In its Retail Electricity Pricing Inquiry preliminary report into the electricity market, released on Monday, the ACCC says residential electricity prices have increased by 63% on top of inflation in the last decade, with network costs being the major contributor.

Household bills rose by nearly 44%, from an average of A$,1177 in 2007-08 to $1,691 in 2016-17.

Household bills have risen less than electricity prices because usage has fallen, mainly due to self-supply by solar panels.

The report comes as cabinet is set to consider on Monday the government’s energy policy, which it hopes to take to the Coalition partyroom on Tuesday. Energy Minister Josh Frydenberg last week signalled the government had moved away from the Finkel inquiry’s recommendation for a clean energy target.

Facing the prospect of a shortage of power in the period ahead, the government is particularly focused on the need to increase dispatchable power.

The clean energy target, even in modified form, is also unpopular in Coalition ranks.

The ACCC report indicates that supporting renewable energy has been a relatively minor driver of the spiking of prices.

Sims – who flagged the ACCC findings when he addressed the National Press Club recently – says affordability should be the “dominant” objective in policy but in recent years it has come after several other objectives – including reliability, dividends and sustainability.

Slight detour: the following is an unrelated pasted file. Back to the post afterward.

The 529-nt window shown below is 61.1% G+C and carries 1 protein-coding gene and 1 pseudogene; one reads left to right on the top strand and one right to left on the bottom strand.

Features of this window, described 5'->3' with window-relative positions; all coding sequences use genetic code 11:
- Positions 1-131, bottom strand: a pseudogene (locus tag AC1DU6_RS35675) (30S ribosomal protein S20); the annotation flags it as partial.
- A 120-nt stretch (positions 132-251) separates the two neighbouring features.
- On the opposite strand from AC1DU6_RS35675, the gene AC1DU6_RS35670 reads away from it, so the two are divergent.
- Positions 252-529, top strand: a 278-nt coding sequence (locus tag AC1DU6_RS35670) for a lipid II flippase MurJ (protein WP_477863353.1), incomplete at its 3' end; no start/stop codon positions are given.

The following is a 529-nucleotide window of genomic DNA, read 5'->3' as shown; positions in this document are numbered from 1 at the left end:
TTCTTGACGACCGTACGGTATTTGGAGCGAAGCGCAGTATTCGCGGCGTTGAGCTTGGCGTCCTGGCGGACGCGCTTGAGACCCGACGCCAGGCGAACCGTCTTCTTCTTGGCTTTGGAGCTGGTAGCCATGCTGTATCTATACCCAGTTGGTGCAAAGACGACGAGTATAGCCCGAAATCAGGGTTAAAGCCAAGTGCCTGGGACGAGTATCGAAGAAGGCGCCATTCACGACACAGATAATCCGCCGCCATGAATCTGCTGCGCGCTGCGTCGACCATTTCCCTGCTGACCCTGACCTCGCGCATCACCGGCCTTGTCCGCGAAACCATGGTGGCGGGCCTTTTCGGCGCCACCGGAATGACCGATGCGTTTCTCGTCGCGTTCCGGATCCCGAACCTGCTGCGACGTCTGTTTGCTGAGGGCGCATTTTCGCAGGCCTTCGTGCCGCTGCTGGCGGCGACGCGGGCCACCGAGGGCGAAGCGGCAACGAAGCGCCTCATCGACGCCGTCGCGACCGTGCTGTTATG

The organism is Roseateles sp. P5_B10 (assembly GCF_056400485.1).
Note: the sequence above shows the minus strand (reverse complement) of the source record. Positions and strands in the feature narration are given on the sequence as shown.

He said different approaches were needed to pursue each of the objectives of affordability, reliability and sustainability. As reliability and sustainability were pursued, it was important to do it in “the least-cost way and to let people know the costs”.

“What’s clear from our report is that price increases over the past ten years are putting Australian businesses and consumers under unacceptable pressure,” he said.

The ACCC found that on average across the national electricity market (which does not include Western Australia or the Northern Territory), a 2015-16 residential bill was $1,524, excluding GST. This was made up of network costs (48%), wholesale costs (22%), environmental costs (7%), retail and other costs (16%) and retail margins (8%).

Sims said the primacy of network costs in rising bills was not widely recognised.

Since July 2016, retail price rises were likely to be driven by higher wholesale prices.

“We estimate that higher wholesale costs during 2016-17 contributed to a $167 increase in bills. The wholesale (generation) market is highly concentrated and this is likely to be contributing to higher wholesale electricity prices.”

The ACCC estimates that in 2016-17 South Australia had the highest residential electricity prices, followed by Queensland, then Victoria and New South Wales. SA prices were roughly double those in Europe.

Sims said measures the government had already taken – notably telling companies to make customers aware of better deals, and its plan to scrap the process allowing companies to appeal against decisions of the Australian Energy Regulator – would help lower prices.

The ACCC is now looking in detail at further measures, ahead of making a final report. In the meantime, its preliminary report puts forward some suggestions. These include the states reviewing concessions policy to ensure consumers know their entitlements and concessions are well targeted to the needy, and a tougher stand against market breaches.